AVR Butterfly Primer

I have been curious about the AVR micros for some time now. I was excited to see that Digi-Key was selling (among others) the AVR Butterfly evaluation board. And its only $19.99 plus shipping! I could not pass that up even if I ended up not using the thing. I have had it for a number of weeks now just looking at it wondering, "Okay, so where do I start". That is what this web page is all about, I am still quite the newbie when it comes to the AVR, but I have not been able to find anything useful on the web for the Butterfly, so I decided to do my own page.

The breakthrough for me was the AVR for beginners tutorial at www.avrfreaks.net. Basically all it did was blink the port b bits on and off, but that was enough. I am getting ahead of myself, you are welcome to head over to avrfreaks and get a step by step, button by button, walk through of your first program. I am not going to go so slow.

Step 1: Serial Cable

I dont know if this is an AVR thing or a mega169 thing but all you need to program your AVR Butterfly is three wires and a connector. The following diagram comes from section 3.7 in the AVR Butterfly Eval Kit Users Guide The smaller table is unreadable in the pdf, so dont bother trying to read it here or in the pdf, use the larger table to hook up your three wires...Some soldering is required/recommended.

Step 2: Software Tools

I am almost completely Windows free at home (I run Linux almost all the time, rarely Windows), but for the moment I only know about Windows tools for the AVR (please send links if you have Linux tools). You might has well get AVR Studio 4 for Windows and start there. One way to get there is start at www.atmel.com search on "butterfly", go to the AVR Butterfly page (the first hit), then select Tools & Software on the left and go to the AVR Studio 4 link. Download, install, all of that stuff. You can work through the IDE or you can pull out the important tools. C:\Program Files\Atmel\AVR Tools\ is where you want to start. In the AvrAssembler directory grab avrasm32.exe and in the Appnotes directory under that grab the m169def.inc file. Under AvrProg grab avrprog.exe.

Step 3: First Program

Use the AVR Studio IDE or your favorite text editor to write your first AVR program:

.include "m169def.inc"

.org 0x0000
    rjmp RESET

RESET:
    ldi R16, 0xFF
    out DDRB,R16

Loop:
    dec R16
    out PORTB, R16
    rjmp Loop

What I did was stick an led on the port b pins on the AVR board, which is the 10 pin horizontal group on the lower left side of the board. The first 8 pins are port b, pin 9 is gnd. I put the led on pins 9 and 8 (port b bit 7). With the program above the led just turns on, the next example will slow it down.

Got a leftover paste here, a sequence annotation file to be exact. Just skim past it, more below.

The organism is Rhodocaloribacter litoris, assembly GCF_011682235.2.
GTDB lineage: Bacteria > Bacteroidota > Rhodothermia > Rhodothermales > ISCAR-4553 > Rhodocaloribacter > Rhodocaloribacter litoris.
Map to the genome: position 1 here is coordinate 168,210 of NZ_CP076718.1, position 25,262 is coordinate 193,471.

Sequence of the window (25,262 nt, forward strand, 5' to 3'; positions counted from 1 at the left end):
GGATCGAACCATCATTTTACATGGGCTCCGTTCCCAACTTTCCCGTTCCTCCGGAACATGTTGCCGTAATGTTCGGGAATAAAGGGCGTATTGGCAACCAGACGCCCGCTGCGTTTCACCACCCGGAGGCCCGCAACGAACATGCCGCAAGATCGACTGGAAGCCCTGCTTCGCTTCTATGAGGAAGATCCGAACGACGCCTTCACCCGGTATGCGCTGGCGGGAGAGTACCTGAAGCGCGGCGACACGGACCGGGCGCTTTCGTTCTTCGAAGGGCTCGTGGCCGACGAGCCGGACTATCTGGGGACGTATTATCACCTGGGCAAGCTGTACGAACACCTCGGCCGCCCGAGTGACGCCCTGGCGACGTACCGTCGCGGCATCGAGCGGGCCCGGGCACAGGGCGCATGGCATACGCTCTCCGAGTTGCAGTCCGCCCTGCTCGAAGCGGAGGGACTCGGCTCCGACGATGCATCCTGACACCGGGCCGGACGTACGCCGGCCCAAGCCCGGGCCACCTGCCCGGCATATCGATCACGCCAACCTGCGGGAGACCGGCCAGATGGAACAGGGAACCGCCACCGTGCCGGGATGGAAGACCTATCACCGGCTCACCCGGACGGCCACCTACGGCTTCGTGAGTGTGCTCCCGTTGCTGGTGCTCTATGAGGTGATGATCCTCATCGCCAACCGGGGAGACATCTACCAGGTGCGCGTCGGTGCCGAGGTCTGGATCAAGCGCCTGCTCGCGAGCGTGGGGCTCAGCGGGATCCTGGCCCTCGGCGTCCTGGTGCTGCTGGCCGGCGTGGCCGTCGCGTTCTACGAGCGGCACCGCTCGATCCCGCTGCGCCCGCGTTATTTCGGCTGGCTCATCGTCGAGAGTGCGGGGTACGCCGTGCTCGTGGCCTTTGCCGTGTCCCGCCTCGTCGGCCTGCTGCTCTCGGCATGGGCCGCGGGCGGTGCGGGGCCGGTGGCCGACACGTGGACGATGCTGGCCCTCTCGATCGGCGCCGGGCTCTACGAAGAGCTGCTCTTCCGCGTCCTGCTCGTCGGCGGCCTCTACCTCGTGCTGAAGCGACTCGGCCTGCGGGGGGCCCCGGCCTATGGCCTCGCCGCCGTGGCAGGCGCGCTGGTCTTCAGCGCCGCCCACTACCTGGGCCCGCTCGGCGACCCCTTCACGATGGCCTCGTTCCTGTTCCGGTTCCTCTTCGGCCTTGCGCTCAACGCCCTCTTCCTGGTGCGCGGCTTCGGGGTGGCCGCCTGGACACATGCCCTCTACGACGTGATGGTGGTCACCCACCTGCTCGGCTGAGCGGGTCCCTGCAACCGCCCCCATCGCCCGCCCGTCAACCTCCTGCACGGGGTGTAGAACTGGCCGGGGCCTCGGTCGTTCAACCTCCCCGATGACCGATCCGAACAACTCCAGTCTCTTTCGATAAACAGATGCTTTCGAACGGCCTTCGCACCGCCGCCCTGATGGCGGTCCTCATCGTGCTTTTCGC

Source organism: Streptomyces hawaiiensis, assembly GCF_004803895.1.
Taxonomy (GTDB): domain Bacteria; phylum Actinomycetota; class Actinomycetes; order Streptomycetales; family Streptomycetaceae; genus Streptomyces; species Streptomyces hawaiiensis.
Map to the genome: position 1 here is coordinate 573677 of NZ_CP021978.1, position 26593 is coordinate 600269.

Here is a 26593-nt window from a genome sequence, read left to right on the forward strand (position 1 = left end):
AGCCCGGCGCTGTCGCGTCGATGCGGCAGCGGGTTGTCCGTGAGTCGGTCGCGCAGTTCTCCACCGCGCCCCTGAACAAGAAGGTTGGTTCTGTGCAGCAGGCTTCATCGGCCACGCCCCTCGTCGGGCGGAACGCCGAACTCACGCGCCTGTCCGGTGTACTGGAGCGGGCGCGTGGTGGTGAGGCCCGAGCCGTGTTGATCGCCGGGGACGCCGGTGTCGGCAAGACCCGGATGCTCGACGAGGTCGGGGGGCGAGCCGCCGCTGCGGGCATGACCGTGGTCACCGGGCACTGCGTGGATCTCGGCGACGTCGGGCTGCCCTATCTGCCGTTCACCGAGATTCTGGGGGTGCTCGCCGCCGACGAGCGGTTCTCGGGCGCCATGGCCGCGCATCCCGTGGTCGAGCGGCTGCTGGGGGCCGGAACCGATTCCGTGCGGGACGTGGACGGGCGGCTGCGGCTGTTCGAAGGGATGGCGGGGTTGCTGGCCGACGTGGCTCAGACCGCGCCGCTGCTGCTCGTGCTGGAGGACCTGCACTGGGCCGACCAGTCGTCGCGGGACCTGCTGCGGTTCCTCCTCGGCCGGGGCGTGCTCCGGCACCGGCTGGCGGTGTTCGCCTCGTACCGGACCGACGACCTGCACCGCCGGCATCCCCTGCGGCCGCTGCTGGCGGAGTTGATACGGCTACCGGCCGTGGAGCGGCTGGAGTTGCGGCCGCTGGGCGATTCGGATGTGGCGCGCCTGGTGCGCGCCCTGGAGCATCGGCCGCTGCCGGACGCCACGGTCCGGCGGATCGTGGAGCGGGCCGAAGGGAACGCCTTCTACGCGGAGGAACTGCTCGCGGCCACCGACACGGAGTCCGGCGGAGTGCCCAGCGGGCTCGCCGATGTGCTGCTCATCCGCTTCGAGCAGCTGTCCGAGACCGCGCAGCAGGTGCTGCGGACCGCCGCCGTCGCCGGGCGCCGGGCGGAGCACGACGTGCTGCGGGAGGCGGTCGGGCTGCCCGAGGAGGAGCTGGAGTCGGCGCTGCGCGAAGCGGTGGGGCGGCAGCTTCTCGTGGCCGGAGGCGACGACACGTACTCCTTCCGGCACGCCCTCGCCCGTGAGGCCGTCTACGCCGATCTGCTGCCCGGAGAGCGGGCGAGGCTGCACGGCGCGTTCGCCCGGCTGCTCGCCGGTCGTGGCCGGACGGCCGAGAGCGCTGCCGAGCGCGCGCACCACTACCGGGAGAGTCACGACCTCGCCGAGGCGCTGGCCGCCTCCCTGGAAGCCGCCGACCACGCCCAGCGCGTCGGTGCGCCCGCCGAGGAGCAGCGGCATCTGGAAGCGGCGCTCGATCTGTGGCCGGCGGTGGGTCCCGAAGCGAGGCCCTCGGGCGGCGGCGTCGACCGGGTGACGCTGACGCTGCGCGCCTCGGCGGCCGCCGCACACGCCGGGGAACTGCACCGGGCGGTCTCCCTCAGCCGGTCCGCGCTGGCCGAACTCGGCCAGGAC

So you have entered your program. If in the IDE do a build project and it will make a .hex file.
If you are using the command line tool then:

C:\>avrasm32 -fI -o one.hex one.asm
AVRASM: AVR macro assembler version 1.57  (Nov 15 2002 10:58:00)
Copyright (C) 1995-2002 ATMEL Corporation

Creating   'one.hex'

Assembling 'one.asm'
Including  'm169def.inc'

Program memory usage:
Code             :    6 words
Constants (dw/db):    0 words
Unused           :    0 words
Total            :    6 words

Assembly complete with no errors.

I did not feel the Atmel documntation was clear on how to program this thing. If you have the as-shipped example application loaded, you can follow the menus down to a point to load the program, but since you are not re-loading that app, it is a one shot deal, not worth discussing. Here is how to load a program, no matter what is currently in there. The two holes on the lower right corner of the board along the right side (one on above the other) are a reset and ground.

1) Short these together and release, this puts it into a bootloader program I presume which is in eeprom.
2) Now press and hold the joystick (press straight down like it is a push-button, not in a direction like a joystick).
3) Run the avrprog.exe program (or AvrProg from the IDE, under Tools I think). This only works if the board is plugged in, and the battery is in, and you have done a reset and you are holding the button when the avrprog program starts. If you do it right you will get a window that looks like this: